Weak Customs Enforcement Undermines Border Security

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Photo: FM

In the past two months, containers holding explosives for illegal fishing and precursor chemicals for the production of prohibited substances have arrived on Timor-Leste’s shores. The National Police of Timor-Leste (PNTL) confiscated nine containers holding the precursor chemicals at the Dili Port on January 23rd. On February 26th, the Scientific Police for Criminal Investigations (PSIK) captured two containers carrying explosives intended for illegal fishing. These incidents indicate the weakness of the current Customs system, as well as wider problems around the overlapping jurisdictions of security actors. Both the current caretaker regime and the Government that forms after the May elections must address these vulnerabilities.

The entrance of these containers suggests corruption among Customs personnel. Such weak border control can make Timor-Leste seem like a convenient transit route for smugglers. For example, the shipments of precursor chemicals confiscated at Dili Port on January 23rd were bound for Indonesia. In order to prevent further deterioration of the situation, policymakers must strengthen oversight of Customs. While the Government has already initiated fiscal reform within the Customs system, personnel continue to engage in petty corruption. This poses a significant challenge to Timor-Leste’s security at the Dili Port, the Nicolau Lobato International Airport, and the land frontier with Indonesia. Facing this situation, the Government should initiate auditing of the Customs agency and vigorously prosecute individual personnel implicated in corruption cases.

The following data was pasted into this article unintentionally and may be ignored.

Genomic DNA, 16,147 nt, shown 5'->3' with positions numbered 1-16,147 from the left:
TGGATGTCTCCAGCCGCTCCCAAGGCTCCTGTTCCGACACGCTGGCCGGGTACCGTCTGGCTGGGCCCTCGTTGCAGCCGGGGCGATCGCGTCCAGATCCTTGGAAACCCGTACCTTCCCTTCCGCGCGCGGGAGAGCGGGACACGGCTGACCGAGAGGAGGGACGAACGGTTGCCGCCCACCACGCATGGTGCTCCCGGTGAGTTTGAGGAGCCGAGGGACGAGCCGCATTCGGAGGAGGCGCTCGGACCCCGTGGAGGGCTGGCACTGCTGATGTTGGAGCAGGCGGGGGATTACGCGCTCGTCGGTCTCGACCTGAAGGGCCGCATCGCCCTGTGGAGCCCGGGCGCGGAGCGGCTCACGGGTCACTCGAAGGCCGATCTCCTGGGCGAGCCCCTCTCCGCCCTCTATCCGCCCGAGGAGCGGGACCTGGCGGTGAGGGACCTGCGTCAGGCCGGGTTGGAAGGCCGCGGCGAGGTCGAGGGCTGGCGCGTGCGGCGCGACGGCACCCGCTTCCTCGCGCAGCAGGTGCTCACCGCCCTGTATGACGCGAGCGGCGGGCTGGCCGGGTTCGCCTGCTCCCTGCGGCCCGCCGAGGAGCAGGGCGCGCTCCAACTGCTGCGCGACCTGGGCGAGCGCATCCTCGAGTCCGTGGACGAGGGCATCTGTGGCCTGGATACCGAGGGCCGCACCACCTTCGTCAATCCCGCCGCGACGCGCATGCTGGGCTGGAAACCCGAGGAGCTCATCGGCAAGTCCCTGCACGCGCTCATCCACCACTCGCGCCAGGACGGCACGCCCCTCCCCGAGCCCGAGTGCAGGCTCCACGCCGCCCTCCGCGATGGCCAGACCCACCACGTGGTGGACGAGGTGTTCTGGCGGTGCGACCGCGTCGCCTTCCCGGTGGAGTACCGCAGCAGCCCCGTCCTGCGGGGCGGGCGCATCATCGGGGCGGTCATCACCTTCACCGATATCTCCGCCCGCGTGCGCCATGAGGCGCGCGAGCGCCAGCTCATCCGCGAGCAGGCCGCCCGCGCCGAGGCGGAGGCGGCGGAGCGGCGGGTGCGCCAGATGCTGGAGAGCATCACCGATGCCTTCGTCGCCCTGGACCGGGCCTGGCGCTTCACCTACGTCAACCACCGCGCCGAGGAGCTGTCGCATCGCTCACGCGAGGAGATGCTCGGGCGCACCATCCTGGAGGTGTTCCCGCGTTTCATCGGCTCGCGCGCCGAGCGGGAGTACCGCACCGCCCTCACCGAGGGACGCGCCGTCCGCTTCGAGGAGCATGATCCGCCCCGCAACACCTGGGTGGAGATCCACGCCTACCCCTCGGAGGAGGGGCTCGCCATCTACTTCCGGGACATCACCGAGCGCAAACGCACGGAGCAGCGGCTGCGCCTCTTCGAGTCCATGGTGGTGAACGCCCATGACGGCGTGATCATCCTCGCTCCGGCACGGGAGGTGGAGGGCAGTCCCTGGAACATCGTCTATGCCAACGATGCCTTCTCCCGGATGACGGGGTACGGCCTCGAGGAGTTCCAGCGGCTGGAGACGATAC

More generally, maritime security remains a vulnerability, since criminals may seek to avoid the Dili Port altogether and enter the country via its largely unmonitored coastline. As the case of shark poaching by Hong Long Fisheries in September 2017 highlighted, Timor-Leste needs to develop the capacity to patrol its territorial waters. Furthermore, the recent contraband shipments highlight the need to create the long-planned National Maritime Authority, which would coordinate between Customs and the other agencies responsible for maritime security.

In addition, while the confiscation of the recent shipments represents a triumph for the PNTL and PSIK, the Government of Timor-Leste should clarify the roles of the different security agencies. The PNTL and the Falintil-Defence Force of Timor-Leste (F-FDTL) each have their own intelligence wings, the Police Information Service (SIP) and the Military Information Service (SIM), in addition to the National Intelligence Service (NIS) that reports to the Prime Minister’s office. Despite Law 9/2008 regulating cooperation between these agencies, the boundaries between their mandates remain ill-defined. Furthermore, the PNTL Criminal Investigative Service (SIK) and PSIK continue to compete with each other regarding the prevention and investigation of organised crime, although this legally falls within PSIK’s mandate. In addition, money-laundering crimes can fall within the jurisdictions of the Anti-Corruption Commission (KAK), the PNTL Criminal Investigative Service (SIK), and PSIK, raising the question of who should address such cases. This confusion highlights the need for a law clarifying which organizations investigate which crimes. The Government must take steps to differentiate the roles of all these organizations in order effectively address Timor-Leste’s security challenges.

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